Beyond Pesticides’ program supports a clear message: End toxic pesticide use and embrace organic practices and policies that respect the power of nature to heal— in the face of devastating and destructive toxic chemical-dependency. This past year has again elevated important public discourse on the threats that pesticides pose to health and the environment. We see in the mainstream culture increased understanding that pesticides threaten health, wreak havoc with ecosystems, create imbalances in nature that escalate threats—and are not needed for cost-effective land and building management. Also, reinforced in the last year, is a deep appreciation for the reality that local advocacy drives the changes that are critical to a livable future—scientific facts coupled with action advance the adoption of solutions that are within our reach.

ELEVATING SCIENCE THAT CALLS FOR URGENT NEED TO ACT

From a public health and environmental protection perspective, these are challenging times. Amid the attack on institutions and laws established to protect children, families, and the environment under the current federal administration, there is an incredibly positive groundswell of activity seeking to achieve these protections in communities across the U.S. We are inspired by the level of effective advocacy and changes in practices that are moving forward nationwide.

TAKING ACTION IN COMMUNITIES

Local land management and ordinances across the country are just as much about preventing hazards and filling an increasing gap in protection from regulators, as it is about recognizing the viability of sound land management practices. These practices do not use toxic chemicals and result in healthier and more resilient plant life that stands up to stress and is less reliant on limited water resources.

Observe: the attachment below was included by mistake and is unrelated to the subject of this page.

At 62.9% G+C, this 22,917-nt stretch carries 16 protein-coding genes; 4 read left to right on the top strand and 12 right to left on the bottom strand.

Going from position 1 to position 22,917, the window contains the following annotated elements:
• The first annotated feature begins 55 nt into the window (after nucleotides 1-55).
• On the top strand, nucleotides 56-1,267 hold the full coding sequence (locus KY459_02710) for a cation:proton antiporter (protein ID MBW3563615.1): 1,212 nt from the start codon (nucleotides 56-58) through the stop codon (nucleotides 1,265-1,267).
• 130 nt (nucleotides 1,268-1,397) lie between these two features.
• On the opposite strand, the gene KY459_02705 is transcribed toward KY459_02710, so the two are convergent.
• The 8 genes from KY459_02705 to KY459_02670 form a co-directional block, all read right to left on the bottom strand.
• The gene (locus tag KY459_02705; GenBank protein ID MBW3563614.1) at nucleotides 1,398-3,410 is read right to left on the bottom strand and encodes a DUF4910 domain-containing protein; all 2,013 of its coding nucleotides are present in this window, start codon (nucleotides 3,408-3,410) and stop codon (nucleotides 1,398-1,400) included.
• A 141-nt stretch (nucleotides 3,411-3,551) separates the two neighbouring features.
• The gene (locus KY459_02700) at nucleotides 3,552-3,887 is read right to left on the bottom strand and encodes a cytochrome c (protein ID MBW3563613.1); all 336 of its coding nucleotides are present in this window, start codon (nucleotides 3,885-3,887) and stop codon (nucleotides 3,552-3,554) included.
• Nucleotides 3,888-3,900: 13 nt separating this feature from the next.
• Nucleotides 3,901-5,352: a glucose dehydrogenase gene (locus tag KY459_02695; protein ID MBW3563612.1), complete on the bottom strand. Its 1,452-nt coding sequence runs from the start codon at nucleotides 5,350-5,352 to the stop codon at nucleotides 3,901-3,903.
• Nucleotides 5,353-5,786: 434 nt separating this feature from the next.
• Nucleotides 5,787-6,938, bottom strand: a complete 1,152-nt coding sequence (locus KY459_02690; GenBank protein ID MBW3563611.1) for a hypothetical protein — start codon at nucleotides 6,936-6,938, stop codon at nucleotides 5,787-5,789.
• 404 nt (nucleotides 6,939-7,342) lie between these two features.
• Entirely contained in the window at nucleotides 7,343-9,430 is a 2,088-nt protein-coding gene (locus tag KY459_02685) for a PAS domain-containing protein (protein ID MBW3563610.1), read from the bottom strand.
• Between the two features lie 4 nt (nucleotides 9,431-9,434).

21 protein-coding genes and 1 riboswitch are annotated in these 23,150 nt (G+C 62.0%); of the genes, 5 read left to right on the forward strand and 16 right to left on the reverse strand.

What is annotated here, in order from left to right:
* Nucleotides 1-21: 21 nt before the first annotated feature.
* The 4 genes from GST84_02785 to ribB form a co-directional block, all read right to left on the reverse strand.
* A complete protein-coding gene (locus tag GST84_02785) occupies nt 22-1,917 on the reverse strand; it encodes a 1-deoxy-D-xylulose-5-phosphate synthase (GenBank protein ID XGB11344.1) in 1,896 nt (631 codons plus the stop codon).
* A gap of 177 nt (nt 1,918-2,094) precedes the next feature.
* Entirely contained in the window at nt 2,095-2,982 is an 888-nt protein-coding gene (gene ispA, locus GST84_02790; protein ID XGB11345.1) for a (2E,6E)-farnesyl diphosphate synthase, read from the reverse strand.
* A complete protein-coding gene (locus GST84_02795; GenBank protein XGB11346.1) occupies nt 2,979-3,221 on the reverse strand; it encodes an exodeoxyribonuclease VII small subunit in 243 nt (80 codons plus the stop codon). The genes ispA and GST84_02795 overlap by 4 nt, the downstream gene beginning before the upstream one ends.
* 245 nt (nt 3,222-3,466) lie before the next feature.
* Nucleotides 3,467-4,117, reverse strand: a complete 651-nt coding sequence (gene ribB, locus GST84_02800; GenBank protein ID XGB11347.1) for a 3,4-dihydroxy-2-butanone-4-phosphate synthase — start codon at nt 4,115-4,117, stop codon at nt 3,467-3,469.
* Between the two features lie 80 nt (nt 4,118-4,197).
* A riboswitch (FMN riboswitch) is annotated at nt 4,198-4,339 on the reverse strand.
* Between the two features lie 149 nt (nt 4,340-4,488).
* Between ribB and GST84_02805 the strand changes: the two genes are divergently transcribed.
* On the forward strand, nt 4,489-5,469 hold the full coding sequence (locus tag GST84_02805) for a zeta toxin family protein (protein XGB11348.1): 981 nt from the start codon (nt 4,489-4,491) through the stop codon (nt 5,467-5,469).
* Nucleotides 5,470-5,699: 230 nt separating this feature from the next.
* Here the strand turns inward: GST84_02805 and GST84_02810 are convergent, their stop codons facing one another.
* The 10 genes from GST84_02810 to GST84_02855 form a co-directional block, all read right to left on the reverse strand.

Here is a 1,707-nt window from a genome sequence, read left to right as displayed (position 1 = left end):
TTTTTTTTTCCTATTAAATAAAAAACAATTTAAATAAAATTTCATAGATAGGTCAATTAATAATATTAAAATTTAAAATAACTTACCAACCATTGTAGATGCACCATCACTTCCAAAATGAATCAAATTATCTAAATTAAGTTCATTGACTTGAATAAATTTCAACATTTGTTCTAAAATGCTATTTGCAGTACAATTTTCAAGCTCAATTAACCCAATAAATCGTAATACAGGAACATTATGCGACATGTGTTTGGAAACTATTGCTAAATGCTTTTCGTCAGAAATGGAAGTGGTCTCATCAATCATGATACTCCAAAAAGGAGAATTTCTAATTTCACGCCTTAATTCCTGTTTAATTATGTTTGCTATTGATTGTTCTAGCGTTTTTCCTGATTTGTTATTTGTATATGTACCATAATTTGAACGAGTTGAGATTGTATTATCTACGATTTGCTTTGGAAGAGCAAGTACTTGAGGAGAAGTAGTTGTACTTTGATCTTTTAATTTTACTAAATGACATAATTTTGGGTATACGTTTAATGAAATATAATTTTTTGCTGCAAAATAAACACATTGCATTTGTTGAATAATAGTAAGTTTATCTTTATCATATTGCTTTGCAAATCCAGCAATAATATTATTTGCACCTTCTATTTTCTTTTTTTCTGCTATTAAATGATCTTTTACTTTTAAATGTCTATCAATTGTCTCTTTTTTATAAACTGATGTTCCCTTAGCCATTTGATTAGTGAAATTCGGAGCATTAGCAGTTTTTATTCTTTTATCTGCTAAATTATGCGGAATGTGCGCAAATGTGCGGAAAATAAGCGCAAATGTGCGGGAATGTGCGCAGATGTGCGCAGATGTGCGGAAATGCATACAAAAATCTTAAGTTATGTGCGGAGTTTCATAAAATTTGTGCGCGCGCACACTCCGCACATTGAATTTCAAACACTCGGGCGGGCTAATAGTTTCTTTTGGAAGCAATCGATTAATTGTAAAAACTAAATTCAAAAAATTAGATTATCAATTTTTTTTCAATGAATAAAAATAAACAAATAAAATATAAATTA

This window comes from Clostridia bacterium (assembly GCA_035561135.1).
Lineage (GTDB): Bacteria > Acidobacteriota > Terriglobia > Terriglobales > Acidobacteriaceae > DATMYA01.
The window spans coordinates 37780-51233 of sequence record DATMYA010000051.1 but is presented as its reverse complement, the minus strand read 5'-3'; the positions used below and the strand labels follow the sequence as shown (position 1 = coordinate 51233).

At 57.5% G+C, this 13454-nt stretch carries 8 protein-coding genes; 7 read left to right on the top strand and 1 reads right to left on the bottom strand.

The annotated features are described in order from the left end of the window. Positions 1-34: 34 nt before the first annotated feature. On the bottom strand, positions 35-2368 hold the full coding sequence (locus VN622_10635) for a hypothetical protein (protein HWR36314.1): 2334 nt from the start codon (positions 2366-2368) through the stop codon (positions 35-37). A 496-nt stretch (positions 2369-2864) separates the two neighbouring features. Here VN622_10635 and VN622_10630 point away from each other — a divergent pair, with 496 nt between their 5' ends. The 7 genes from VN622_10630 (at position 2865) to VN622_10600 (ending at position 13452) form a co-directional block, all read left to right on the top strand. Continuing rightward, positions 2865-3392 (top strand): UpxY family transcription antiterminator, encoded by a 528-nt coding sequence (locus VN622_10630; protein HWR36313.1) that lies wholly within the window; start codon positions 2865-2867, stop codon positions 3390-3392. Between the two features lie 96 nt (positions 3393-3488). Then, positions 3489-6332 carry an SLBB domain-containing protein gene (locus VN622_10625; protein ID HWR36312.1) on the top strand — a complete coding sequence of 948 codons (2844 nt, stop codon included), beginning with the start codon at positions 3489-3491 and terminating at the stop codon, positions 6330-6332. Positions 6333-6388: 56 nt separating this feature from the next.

PUTTING IN PLACE EFFECTIVE SOLUTIONS

Outdated chemical-intensive practices are tied to the belief that parks, playing fields, home lawns, and agriculture require toxic chemicals and synthetic fertilizers to meet expectations. So, an approach that recognizes the importance of soil biology in cycling nutrients naturally to feed plants is often new to many land managers who have not evaluated and nurtured the web of microorganisms living in the soil. This attention to the soil systems has been foundational to the success of organic agriculture nationwide. Those critics, who often have a vested economic interest or history in pesticide use and proclaim that organic does not work, are, in effect, challenging the underlying principles of soil management that have enabled the exponential growth of the organic agricultural sector— now a $50 billion industry and the fastest-growing part of the agricultural economy.

Moving Ahead with Our Goal

Meeting the challenges with a transformative strategy